Renovated Havre de Grace Opera House slated to open in June

Anyone from the Havre de Grace arts community can participate in the collective to manage the opera house

The Havre de Grace Opera House is on track to open to the public in June with the completion of a nearly $4 million, two-year renovation of the historic downtown building.

Workers with Lewis Contractors, of Owings Mills, have been upgrading the exterior and interior of a building that dates to 1871 and at one time was been used as Havre de Grace's city hall.

The city still owns the building and would be responsible for facility maintenance.

The renovations started in late June 2015, when workers focused on the exterior, and the building was surrounded by scaffolding.

Workers have, as of late February, completed the majority of the interior wood framing, HVAC and plumbing, according to a notice on the city's website.

New structural steel has been installed, and work continues on masonry and the interior color palette.

An atrium connecting the opera house and the neighboring Susquehanna Hose Company House 2 is under construction.

The atrium will have an elevator, which planners expect people with disabilities can use to get to either the theater on the second floor of the opera house or the meeting hall on the second floor of the firehouse.

An elevator shaft has been installed, workers must still hang drywall on the interior walls, and most of the materials for the opera house, such as seating, lighting, sound systems, have been ordered, according to Patrick Sypolt, director of administration for the city.

"Most of the materials for the opera house have been chosen and ordered, and now it's just a matter of putting it all together," Sypolt said Wednesday.

The building is in the 100 block of North Union Avenue, across the street from the new two-story Havre de Grace Library.

Improvements include expanded seating, making the facility accessible to people with disabilities, the HVAC system and making the building available for local and regional productions.

"It's going to be great, and we're going to try to have the lights on as much as we can and bring commerce and economic vitality to our city and arts and entertainment to our district," Mayor Bill Martin said during Monday's City Council meeting.

Funds have been raised through private donations, city, county and state contributions, while the largest share comes from $2.1 million in bond funds the city borrowed. The bond was approved by Havre de Grace voters during a referendum in 2016.

Martin said he recently met with the contractor and took a tour of the facility.

"It will open on time; it will open on budget," he said.

The Havre de Grace Opera House Foundation has been overseeing the renovation project, as well as fundraising, since an architect was hired in July 2012.

One member of the foundation's board took issue with the news that the city is working with representatives of multiple community arts organizations to form the Havre de Grace Arts Collective, a nonprofit 501(c)3 organization that would be responsible for the day-to-day operations.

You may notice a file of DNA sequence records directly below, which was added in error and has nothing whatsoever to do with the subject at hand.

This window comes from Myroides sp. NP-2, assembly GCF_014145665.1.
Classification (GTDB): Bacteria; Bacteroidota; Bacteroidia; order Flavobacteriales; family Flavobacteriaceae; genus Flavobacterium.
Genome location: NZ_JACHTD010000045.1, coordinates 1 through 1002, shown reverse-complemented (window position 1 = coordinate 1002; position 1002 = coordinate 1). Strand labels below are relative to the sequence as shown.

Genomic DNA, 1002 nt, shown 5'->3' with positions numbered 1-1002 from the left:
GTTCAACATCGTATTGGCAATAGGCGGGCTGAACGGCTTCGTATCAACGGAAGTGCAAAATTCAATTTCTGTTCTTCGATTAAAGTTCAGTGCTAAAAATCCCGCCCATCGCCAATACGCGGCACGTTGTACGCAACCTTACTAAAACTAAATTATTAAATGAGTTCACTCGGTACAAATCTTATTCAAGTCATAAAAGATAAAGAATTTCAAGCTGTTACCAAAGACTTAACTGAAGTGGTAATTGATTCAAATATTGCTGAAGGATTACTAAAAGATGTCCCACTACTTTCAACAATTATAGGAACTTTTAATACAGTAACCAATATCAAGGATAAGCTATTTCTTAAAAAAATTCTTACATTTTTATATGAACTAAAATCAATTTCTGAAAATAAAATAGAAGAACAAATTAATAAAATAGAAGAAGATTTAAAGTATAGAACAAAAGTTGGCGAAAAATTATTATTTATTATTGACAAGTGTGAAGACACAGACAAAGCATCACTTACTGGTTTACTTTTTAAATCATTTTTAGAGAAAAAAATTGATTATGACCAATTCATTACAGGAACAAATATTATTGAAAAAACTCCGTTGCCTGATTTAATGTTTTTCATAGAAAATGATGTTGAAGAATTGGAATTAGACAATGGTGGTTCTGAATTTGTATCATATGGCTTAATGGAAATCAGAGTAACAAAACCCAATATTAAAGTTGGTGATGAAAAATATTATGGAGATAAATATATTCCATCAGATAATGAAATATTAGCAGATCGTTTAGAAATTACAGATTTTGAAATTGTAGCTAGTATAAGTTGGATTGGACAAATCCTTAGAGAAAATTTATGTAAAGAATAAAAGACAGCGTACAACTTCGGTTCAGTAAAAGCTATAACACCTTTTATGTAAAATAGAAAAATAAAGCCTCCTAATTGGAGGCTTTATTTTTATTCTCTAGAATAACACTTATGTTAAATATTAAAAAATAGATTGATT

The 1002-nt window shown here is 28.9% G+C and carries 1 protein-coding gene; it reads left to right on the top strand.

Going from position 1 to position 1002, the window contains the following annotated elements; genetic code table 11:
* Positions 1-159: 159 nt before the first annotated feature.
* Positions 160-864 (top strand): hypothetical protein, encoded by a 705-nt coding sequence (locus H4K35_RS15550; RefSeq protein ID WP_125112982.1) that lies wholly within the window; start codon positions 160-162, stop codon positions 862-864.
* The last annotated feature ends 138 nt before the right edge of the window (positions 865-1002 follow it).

The collective would create a board of directors and hire an executive director who would handle booking performances and fundraising.

Baxter Leppert, who has been a member of the foundation since it was formed, said he learned of that plan during a meeting with city officials several weeks ago.

"This is very disheartening," Leppert said during the public comment portion of Monday's council meeting. "It sounds like the same old good-old-boy way of running business where somebody knows somebody and it's pushed through."

Leppert said he was angered that the Tidewater Players, which has been Havre de Grace's primary community theater company for more than 25 years and has been headquartered at the opera house, was not invited to be a part of the Arts Collective.

"I'm mad about it, I'm hurt about it, and I think it's wrong," he said.

Martin took Leppert to task for his use of the term "good old boy way," and he stressed anyone is welcome to be part of the collective, including the Tidewater Players.

"Tidewater Players, I'm telling you as mayor, you are welcome to have a seat on the Arts Collective board," Martin said, addressing Tidewater Players representatives in the audience.

The mayor stressed that, while the city owns the opera house, it is not in the entertainment business, and a separate group with that expertise is needed to manage that facility.

Sypolt reiterated that sentiment Wednesday. He noted the collective is still being formed, and the MOU has not been finalized, but both are scheduled to be ready by the time the opera house opens in June.

He made the presentation about the plans to create a collective during the meeting Leppert and others attended, but he noted "it was not to say that this is cast in stone."

Sypolt stressed anyone in the local arts community is encouraged to be part of the management collective, including the Tidewater Players and members of the Opera House Foundation.

"Anyone who has an interest in public art or performing arts is welcome to participate," he said.

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